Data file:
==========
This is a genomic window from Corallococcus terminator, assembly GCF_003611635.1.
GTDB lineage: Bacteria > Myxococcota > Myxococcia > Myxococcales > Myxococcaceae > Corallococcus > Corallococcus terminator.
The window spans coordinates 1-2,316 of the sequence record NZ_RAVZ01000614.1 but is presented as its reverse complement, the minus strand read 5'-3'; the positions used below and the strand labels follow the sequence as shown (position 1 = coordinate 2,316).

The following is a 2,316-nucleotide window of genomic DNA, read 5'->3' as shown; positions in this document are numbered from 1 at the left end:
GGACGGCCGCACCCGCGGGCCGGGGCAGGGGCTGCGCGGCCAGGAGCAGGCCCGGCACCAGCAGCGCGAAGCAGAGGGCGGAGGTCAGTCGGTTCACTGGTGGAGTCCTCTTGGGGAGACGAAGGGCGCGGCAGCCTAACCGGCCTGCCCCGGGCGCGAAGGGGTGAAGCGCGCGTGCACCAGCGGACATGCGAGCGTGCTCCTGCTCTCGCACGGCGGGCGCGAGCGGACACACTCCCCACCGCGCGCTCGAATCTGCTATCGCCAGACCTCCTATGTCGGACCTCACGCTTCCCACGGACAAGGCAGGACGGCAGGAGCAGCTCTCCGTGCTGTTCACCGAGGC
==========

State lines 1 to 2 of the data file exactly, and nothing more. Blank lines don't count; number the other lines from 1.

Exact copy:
This is a genomic window from Corallococcus terminator, assembly GCF_003611635.1.
GTDB lineage: Bacteria > Myxococcota > Myxococcia > Myxococcales > Myxococcaceae > Corallococcus > Corallococcus terminator.